Seroepidemiological Survey of Rift Valley Fever Virus in Ruminants in Garissa, Kenya. uri icon

abstract

  • Aim: This study was conducted to determine RVF seroprevalence in cattle, sheep, and goats during an interepidemic period in Garissa County in Kenya.
  • Conclusions: The high seroprevalence suggests RVFV circulation in domestic ruminants in Garissa and may be indicative of a subclinal infection. These findings provide evidence of RVF disease status that will assist decision-makers to flag areas of high risk of RVF outbreaks and prioritize the implementation of timely and cost-effective vaccination programs.
  • Introduction: Rift Valley fever (RVF) is a vector-borne zoonotic disease caused by phlebovirus in the family Bunyaviridae. In Kenya, major outbreaks occurred in 1997-1998 and 2006-2007 leading to human deaths, huge economic losses because of livestock morbidity, mortality, and restrictions on livestock trade.
  • Introduction: Rift Valley fever (RVF) is a vector-borne zoonotic disease caused by phlebovirus in the family Bunyaviridae. In Kenya, major outbreaks occurred in 1997?1998 and 2006?2007 leading to human deaths, huge economic losses because of livestock morbidity, mortality, and restrictions on livestock trade. Aim: This study was conducted to determine RVF seroprevalence in cattle, sheep, and goats during an interepidemic period in Garissa County in Kenya. Methods: In July 2013, we performed a cross-sectional survey and sampled 370 ruminants from eight RVF-prone areas of Garissa County. Rift Valley fever virus (RVFV) antibodies were detected using a multispecies competitive enzyme-linked immunosorbent assay. Mixed effect logistic regression models were used to determine the association between RVF seropositivity and species, sex, age, and location of the animals. Results: A total of 271 goats, 87 sheep, and 12 cattle were sampled and the overall immunoglobulin G seroprevalence was 27.6% (95% CI (23?32.1)). Sheep, cattle, and goats had seroprevalences of 32.2% (95% CI (20.6?31)), 33.3% (95% CI (6.7?60)), and 25.8% (95% CI (22.4?42)), respectively. Seropositivity in males was 31.8% (95% CI (22.2?31.8)), whereas that of females was 27% (95% CI (18.1?45.6)). Conclusions: The high seroprevalence suggests RVFV circulation in domestic ruminants in Garissa and may be indicative of a subclinal infection. These findings provide evidence of RVF disease status that will assist decision-makers to flag areas of high risk of RVF outbreaks and prioritize the implementation of timely and cost-effective vaccination programs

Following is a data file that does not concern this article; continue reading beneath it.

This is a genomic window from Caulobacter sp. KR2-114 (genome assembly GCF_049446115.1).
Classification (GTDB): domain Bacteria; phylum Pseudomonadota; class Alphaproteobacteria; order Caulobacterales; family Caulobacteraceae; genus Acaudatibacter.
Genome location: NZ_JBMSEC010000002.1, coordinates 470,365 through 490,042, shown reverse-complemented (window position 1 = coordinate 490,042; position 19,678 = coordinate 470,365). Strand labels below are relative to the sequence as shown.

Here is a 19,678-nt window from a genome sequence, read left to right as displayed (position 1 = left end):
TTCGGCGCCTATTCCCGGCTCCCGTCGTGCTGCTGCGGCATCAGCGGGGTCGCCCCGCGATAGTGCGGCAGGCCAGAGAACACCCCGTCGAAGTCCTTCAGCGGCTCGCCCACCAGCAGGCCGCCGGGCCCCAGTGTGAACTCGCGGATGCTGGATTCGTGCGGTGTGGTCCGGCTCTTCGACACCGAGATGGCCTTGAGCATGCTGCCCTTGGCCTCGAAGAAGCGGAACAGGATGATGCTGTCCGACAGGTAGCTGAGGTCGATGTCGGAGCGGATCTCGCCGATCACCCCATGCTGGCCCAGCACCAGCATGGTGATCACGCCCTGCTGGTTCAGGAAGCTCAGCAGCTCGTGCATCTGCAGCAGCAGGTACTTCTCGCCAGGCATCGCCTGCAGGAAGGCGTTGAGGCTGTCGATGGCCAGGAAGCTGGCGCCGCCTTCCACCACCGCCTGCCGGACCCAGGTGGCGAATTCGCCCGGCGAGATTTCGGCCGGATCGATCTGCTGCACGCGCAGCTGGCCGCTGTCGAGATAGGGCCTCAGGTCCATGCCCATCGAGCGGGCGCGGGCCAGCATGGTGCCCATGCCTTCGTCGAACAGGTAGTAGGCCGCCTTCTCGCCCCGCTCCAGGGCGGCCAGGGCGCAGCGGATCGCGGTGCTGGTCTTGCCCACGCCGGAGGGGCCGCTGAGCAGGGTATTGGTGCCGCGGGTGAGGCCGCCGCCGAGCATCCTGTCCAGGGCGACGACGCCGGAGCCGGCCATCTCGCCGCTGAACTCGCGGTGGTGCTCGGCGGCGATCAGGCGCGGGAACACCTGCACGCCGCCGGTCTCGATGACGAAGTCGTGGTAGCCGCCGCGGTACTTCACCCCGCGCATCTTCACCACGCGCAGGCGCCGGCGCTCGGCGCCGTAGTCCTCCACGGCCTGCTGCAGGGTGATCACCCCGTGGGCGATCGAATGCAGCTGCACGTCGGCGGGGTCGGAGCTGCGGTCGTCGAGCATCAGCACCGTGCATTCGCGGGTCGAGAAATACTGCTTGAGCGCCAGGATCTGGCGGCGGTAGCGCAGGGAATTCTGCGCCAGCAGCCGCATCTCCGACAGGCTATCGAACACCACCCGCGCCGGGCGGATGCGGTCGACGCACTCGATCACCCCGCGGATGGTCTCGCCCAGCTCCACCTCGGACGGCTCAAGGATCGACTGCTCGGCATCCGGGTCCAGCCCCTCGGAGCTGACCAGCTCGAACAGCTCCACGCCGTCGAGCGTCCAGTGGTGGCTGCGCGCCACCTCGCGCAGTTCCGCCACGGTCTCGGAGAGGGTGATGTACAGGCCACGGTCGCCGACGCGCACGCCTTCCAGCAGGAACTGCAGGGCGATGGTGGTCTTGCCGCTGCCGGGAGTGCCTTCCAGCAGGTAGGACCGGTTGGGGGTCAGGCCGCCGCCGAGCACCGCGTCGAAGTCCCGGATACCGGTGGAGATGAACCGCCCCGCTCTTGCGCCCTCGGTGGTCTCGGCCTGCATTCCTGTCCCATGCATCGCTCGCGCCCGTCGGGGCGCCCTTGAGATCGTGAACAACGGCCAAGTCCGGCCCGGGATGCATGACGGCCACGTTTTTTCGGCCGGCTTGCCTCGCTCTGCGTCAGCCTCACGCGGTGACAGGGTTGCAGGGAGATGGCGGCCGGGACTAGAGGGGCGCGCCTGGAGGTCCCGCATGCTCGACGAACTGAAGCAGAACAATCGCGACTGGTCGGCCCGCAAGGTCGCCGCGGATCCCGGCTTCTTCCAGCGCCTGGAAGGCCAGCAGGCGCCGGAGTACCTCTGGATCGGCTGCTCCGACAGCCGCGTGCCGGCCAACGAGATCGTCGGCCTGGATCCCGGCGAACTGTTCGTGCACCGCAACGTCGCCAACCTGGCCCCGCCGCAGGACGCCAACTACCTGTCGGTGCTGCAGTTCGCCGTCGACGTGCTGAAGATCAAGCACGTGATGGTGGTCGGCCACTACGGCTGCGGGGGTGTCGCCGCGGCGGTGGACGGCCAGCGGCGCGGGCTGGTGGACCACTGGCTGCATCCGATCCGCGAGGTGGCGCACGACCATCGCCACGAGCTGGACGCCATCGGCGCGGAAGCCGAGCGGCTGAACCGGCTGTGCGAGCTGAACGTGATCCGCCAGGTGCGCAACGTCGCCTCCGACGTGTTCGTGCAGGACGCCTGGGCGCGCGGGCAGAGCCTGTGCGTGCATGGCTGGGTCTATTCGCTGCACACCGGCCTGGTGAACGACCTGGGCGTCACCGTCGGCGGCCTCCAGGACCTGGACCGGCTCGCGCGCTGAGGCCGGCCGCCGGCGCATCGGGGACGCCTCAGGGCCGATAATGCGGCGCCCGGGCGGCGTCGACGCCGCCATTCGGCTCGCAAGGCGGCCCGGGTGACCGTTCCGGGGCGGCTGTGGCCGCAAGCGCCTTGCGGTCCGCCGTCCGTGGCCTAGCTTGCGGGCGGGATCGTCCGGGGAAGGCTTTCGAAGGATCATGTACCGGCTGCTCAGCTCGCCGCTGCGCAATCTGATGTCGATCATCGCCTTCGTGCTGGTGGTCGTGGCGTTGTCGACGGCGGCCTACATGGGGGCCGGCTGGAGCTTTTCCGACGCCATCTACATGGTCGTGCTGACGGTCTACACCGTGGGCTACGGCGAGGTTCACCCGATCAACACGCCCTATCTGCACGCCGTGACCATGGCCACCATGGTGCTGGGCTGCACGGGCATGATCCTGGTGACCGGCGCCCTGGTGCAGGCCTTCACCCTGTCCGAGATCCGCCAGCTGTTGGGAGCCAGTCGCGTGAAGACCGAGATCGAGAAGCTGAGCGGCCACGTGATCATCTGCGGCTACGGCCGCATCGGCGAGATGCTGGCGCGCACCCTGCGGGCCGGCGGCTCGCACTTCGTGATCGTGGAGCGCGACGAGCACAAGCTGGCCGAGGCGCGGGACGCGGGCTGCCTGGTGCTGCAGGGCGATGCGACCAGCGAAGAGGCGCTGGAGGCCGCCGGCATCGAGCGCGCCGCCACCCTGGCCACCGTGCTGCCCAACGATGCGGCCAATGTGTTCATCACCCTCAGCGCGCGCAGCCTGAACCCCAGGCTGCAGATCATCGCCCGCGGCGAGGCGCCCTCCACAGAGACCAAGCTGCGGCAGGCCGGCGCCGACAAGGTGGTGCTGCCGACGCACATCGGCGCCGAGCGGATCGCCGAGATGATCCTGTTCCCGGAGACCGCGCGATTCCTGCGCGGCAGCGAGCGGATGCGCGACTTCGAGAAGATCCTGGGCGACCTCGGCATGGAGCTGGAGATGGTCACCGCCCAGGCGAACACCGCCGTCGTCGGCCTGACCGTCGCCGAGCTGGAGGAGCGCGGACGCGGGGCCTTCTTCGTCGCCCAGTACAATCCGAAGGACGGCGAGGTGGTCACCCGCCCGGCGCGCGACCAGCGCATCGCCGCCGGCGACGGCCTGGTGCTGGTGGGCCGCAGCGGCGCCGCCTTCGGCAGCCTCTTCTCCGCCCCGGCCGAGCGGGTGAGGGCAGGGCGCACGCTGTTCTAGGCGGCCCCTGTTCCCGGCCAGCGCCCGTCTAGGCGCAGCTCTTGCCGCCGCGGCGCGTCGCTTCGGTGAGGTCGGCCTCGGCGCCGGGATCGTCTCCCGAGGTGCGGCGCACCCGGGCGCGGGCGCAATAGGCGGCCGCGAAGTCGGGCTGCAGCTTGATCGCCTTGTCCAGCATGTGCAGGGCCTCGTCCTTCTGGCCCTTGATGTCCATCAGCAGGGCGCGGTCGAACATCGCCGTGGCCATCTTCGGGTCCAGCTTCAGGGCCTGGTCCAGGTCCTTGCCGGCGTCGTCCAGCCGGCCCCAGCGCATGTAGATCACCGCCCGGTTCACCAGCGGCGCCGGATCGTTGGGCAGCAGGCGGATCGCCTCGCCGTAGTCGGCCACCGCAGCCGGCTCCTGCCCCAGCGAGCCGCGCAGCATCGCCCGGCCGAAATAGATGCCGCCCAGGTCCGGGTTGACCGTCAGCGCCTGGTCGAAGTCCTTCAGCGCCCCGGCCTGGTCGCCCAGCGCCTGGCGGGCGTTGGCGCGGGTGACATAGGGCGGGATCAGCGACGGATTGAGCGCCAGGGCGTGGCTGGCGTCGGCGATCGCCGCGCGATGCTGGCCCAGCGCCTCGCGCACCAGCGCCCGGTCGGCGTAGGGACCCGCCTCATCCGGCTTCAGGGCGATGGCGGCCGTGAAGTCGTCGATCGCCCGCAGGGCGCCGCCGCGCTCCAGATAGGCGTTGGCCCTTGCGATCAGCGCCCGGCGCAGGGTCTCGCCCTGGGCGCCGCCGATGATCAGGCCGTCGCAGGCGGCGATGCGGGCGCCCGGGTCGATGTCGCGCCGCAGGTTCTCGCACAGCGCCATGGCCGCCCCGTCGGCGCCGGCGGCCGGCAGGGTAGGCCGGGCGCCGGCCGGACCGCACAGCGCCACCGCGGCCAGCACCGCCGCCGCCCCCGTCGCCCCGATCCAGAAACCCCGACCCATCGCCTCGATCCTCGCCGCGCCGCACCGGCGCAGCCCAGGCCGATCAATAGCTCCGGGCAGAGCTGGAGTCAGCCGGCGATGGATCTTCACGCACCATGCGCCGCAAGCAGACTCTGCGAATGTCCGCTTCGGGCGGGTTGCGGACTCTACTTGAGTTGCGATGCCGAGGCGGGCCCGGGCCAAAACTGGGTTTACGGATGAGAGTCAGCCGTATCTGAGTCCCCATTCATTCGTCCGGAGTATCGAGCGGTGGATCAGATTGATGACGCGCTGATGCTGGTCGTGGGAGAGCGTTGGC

• Methods: In July 2013, we performed a cross-sectional survey and sampled 370 ruminants from eight RVF-prone areas of Garissa County. Rift Valley fever virus (RVFV) antibodies were detected using a multispecies competitive enzyme-linked immunosorbent assay. Mixed effect logistic regression models were used to determine the association between RVF seropositivity and species, sex, age, and location of the animals.
  • Results: A total of 271 goats, 87 sheep, and 12 cattle were sampled and the overall immunoglobulin G seroprevalence was 27.6% (95% CI [23-32.1]). Sheep, cattle, and goats had seroprevalences of 32.2% (95% CI [20.6-31]), 33.3% (95% CI [6.7-60]), and 25.8% (95% CI [22.4-42]), respectively. Seropositivity in males was 31.8% (95% CI [22.2-31.8]), whereas that of females was 27% (95% CI [18.1-45.6]).

publication date

  • 2017
  • 2017
  • 2017